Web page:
As a part of the final conference for the NewHoRRIzon project, BISS team members hosted a session exploring what has been lost and what has been gained when it comes to the weight of ethical considerations in the European Commission’s framework programmes, specifically with regards to the upcoming transition from Horizon 2020 (2014-2020), to Horizon Europe (2021-2027).

In particular, the speakers were asked to focus on two seemingly concomitant shifts: the apparent decrease in emphasis with regards to the importance being placed upon ethical deliberation; as well as at the same time, an apparent increase in interest with regards to the democratic aspects of ethical processes through an increased attention to participative and deliberative approaches. Four expert panelists addressed these shifts from different perspectives, providing: a broad overview of the transition from Horizon 2020 to Horizon Europe, which pointed to some success in mainstreaming ethical principles; a specific example of ethical evaluations with regards to dual-use issues and military research, which asked what we can realistically expect from framework programmes in the first place; a discussion of some of the overarching strategic goals of EC policy packages since 2014, and the ways in which they have filtered down into specific policy instruments; and a critical reflection on the concept of participation, in terms of when, why, and how we participate. Some of the overarching themes included the framing and visibility of ethics across different framework programmes; the apparent disconnect between national and supranational levels (with regards to aims, outlooks, and approaches); and the importance of balancing optimism and skepticism when evaluating the successes and failures of European funding policies.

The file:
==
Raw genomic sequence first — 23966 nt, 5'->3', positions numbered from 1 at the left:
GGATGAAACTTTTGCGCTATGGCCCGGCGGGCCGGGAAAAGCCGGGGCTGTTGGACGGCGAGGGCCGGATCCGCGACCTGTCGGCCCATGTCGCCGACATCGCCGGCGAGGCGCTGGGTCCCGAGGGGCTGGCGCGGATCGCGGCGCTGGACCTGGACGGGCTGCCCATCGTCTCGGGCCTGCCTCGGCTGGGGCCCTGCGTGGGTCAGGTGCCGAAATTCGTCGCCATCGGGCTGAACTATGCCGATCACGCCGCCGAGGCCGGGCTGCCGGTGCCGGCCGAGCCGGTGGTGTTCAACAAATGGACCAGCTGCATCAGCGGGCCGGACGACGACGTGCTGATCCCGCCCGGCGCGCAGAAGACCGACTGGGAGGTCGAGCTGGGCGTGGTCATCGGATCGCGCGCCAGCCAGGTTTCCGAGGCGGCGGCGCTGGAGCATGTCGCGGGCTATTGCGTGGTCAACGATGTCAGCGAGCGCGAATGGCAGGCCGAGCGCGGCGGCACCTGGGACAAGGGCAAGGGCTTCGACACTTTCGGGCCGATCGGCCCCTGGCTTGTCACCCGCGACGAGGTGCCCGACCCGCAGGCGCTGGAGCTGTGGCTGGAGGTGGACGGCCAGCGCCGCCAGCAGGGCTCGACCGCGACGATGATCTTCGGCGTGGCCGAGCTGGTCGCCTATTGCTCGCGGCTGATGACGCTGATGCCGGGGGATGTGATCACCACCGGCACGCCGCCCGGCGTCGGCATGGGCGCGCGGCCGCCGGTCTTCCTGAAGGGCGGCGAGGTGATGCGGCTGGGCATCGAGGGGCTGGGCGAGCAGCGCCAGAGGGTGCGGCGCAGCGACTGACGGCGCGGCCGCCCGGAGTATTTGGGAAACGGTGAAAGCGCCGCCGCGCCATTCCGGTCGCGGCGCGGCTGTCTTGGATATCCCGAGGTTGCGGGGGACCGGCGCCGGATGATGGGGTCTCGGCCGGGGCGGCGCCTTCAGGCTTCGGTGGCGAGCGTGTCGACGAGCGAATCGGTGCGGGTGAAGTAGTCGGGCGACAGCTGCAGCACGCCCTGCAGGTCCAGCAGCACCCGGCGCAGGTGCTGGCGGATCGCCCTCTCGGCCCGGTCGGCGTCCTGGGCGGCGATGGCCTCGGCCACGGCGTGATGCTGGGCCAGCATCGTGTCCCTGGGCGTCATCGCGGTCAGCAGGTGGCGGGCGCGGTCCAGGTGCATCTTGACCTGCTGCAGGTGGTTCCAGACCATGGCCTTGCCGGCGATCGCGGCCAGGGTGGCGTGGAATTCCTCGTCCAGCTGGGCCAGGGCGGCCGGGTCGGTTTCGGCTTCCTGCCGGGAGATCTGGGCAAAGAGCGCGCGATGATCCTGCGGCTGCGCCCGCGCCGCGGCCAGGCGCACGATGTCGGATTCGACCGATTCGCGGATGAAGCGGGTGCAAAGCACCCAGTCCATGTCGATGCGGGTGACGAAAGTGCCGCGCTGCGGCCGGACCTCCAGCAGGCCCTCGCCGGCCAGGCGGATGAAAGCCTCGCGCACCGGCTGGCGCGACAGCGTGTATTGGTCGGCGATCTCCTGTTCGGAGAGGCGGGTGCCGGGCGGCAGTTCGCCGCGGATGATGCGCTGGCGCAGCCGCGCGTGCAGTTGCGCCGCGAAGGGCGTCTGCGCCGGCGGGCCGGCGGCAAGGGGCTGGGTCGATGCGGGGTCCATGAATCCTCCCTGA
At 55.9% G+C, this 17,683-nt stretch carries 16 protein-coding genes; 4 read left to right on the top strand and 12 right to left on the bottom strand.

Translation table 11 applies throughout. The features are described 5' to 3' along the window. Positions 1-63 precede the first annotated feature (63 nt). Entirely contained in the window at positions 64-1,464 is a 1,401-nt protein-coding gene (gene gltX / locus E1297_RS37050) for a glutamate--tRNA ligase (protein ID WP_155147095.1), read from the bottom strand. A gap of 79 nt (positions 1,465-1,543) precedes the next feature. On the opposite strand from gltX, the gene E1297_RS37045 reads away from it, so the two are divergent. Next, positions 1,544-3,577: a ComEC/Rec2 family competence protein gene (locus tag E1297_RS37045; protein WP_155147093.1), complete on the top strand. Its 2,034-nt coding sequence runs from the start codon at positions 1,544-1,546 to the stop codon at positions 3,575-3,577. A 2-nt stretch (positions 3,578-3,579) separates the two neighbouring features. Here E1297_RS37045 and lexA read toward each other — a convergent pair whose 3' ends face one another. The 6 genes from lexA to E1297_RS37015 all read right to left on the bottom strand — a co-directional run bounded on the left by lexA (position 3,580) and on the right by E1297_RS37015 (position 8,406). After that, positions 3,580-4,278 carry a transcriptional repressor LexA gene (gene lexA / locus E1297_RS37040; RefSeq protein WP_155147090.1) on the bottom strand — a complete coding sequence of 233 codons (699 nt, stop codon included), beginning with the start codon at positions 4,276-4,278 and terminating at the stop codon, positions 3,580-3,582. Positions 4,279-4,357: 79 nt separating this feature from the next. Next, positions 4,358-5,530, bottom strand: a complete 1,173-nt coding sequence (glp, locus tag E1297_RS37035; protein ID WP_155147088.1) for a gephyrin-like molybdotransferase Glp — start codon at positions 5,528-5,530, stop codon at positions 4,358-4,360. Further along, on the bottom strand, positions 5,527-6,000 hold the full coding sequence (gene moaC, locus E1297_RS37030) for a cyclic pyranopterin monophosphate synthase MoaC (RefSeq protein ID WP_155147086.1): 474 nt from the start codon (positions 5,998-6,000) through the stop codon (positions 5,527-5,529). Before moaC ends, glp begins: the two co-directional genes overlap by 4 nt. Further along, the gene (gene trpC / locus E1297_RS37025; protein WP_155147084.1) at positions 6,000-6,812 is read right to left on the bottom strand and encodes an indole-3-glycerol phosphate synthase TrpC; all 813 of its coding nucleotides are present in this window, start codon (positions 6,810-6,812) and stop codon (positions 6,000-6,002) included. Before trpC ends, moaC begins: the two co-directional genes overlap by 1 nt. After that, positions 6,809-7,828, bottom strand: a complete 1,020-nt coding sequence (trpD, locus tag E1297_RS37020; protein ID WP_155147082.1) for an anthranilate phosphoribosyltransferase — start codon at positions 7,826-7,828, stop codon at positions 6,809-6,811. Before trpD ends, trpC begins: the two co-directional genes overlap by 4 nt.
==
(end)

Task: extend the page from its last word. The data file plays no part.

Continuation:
For more information on BISS’s involvement with NewHoRRIzon, click here.


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